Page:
The Bhopal Marathon: The Strange Voyage of Warren Anderson

Union Carbide Dow Warren Anderson wanted in court for Bhopal gas disaster

This is the story of Warren Anderson, CEO of Union Carbide Corporation at the time of the disaster, and still wanted in India on the criminal charge of Culpable Homicide.


Part 1.
Anderson flew to Bhopal on December 7, was arrested and held at Carbide’s luxury lakeside guest house. Hours later the press camped at the front gate learned he had left Bhopal. No one saw him go, but according to a reporter who was there, the back gate leading to the lake was off its hinges. When the Chief Minister was asked if Anderson had been rowed across, his only reply was an enigmatic smile. Here, in a fictional piece, we speculate about what might have been passing through Warren Anderson’s mind on that strange trip.

As the boat pulled away, with sunset beginning to settle on the water, you must still not have been sure that you were going to escape. This was the craziest thing yet in a nightmare that had begun the day you were ill and they woke you with news that your Indian plant had gone rogue.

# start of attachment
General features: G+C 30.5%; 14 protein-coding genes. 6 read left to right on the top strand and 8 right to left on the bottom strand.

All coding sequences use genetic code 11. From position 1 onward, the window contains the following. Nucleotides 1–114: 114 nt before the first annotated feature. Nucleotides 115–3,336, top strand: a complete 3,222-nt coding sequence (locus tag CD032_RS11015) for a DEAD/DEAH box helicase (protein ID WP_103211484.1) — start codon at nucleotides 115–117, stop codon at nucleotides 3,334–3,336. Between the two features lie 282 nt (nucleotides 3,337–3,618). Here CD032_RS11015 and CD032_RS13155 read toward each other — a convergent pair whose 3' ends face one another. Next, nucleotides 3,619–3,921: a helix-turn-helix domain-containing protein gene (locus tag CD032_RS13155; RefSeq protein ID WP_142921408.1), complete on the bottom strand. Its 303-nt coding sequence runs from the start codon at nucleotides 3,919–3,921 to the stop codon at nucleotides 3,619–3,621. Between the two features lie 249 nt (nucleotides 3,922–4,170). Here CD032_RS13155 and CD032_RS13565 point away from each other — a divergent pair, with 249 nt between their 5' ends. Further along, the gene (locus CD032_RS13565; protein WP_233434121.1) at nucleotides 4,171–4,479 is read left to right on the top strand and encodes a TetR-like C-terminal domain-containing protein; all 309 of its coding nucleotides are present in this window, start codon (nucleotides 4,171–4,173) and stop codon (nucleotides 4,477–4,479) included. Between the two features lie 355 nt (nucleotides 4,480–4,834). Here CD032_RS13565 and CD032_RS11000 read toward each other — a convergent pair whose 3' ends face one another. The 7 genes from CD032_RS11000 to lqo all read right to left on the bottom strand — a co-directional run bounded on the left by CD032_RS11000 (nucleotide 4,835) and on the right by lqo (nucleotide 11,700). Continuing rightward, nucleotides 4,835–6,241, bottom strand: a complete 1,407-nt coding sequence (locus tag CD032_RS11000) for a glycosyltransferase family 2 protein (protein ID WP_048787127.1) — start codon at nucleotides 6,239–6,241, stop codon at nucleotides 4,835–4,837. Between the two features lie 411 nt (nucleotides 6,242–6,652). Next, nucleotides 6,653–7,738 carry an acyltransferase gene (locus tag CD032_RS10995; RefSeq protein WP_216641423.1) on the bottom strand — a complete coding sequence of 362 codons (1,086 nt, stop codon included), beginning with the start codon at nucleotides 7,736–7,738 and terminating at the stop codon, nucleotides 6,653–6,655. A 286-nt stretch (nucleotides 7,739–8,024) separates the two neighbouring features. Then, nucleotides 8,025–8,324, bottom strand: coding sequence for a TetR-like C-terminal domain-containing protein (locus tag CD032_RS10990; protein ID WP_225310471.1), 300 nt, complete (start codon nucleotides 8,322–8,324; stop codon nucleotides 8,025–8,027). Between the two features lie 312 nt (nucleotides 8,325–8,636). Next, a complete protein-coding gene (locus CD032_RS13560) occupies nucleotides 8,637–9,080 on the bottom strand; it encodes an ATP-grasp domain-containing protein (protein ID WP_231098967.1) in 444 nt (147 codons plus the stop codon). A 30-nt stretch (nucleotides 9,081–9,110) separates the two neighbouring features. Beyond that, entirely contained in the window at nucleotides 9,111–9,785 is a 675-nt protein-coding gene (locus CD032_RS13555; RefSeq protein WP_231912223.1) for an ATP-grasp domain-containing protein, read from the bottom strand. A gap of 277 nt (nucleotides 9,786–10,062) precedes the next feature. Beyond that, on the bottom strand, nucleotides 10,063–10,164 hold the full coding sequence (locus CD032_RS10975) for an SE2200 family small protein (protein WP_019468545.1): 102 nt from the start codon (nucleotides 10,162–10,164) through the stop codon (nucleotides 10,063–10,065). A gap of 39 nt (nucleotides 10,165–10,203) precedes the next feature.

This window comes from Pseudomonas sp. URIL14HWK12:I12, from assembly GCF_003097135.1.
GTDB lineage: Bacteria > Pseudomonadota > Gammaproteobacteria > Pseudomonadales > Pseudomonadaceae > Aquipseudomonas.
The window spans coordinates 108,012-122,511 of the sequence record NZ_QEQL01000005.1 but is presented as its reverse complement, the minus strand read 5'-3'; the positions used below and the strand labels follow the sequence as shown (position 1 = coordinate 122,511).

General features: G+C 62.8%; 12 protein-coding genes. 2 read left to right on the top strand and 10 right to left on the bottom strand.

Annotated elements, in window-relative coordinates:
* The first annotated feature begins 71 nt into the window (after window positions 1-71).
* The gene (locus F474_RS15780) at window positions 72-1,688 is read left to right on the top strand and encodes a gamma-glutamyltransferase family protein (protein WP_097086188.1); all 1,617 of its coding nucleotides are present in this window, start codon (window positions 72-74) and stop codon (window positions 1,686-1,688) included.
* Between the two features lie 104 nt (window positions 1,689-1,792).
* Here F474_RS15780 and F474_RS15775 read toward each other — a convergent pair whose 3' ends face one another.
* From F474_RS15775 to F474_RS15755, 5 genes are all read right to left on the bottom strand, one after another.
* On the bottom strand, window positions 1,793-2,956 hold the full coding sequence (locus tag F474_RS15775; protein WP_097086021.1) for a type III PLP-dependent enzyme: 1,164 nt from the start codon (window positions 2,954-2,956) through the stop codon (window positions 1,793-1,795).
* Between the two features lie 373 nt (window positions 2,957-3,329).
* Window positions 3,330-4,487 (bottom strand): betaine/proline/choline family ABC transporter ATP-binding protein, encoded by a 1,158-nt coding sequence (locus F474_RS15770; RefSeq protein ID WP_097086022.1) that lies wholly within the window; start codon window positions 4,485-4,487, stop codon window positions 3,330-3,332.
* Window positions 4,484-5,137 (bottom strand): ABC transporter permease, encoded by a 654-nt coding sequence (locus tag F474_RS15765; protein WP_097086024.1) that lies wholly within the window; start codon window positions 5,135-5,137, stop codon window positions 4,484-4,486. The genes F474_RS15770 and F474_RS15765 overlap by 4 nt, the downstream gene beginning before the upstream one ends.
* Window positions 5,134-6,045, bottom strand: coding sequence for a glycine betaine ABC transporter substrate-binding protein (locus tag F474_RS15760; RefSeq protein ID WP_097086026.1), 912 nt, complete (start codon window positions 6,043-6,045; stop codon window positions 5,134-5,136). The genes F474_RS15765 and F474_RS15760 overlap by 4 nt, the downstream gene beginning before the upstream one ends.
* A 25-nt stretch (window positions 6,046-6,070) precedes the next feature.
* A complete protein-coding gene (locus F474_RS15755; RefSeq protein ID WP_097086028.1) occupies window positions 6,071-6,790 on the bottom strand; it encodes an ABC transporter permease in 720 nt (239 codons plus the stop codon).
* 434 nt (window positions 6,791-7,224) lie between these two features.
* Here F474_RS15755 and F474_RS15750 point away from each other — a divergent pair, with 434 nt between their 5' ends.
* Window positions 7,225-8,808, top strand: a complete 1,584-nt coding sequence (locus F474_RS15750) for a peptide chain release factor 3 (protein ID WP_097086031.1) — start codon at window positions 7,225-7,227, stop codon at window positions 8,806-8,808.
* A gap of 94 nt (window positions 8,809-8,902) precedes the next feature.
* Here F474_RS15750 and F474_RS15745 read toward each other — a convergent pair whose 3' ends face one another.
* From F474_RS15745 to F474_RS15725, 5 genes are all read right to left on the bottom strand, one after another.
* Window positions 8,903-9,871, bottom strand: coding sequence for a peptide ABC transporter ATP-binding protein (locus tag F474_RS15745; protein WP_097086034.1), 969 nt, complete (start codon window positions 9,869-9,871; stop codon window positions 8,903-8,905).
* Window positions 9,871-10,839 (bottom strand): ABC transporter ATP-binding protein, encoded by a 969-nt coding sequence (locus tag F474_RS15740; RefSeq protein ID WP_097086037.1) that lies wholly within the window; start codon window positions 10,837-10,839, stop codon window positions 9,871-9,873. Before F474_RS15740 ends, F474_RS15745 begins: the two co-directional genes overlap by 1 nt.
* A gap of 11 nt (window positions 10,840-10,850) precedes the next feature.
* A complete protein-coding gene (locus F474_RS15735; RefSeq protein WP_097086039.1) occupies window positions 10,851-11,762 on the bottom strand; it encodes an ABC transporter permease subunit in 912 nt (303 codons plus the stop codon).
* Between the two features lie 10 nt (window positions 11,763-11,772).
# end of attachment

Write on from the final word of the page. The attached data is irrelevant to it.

‘We’re afraid there were deaths.’

‘How many deaths?’

‘Ten or twelve, we think.’

By 6am the reports said 50, then the figures spiralled beyond counting.

‘I must go there,’ you said.

Your wife was adamant that you should not. ‘You’ve had a bad fever.Send Jackson. Warren, what if those Indians get mad and lock you up?’

‘They won’t, Lil.’

We know you were pretty confident of that because you had sought and received assurances from a shaken Indian government.
Lily wanted you to stay home in bed but you drove to Danbury. Each of the 57 minutes it took seemed to last an hour. Then before the cameras of the world’s press you took ‘moral responsibility’ for the thing that had happened in Bhopal. It was the idea of a PR guy, Peter Hargy-something. The lawyers predictably were most unhappy about it, but as the PR guy said, ‘moral isn’t the same as legal’.

Two days ago in New York, we hear that the lawyers were still trying to talk you out of going to Bhopal.

‘Bad idea, sir. Could be read as an admission of guilt.’

‘It’ll make a good impression if I say something in Indian. Something like, I’m so sorry for what happened.’

‘Don’t say sorry,’ the lawyers will have chorused. ‘Go ahead, express sympathy all you like but don’t say sorry because I’m sorry sounds like you’re to blame.’

As the plane landed you looked out to see police cars drawn up on the tarmac.
‘Nice of them to give us an escort,’ you said, but never got to recite the decent words you’d rehearsed.

You can read the complete Bhopal Marathon publication online here

Girl with candle Bhopal

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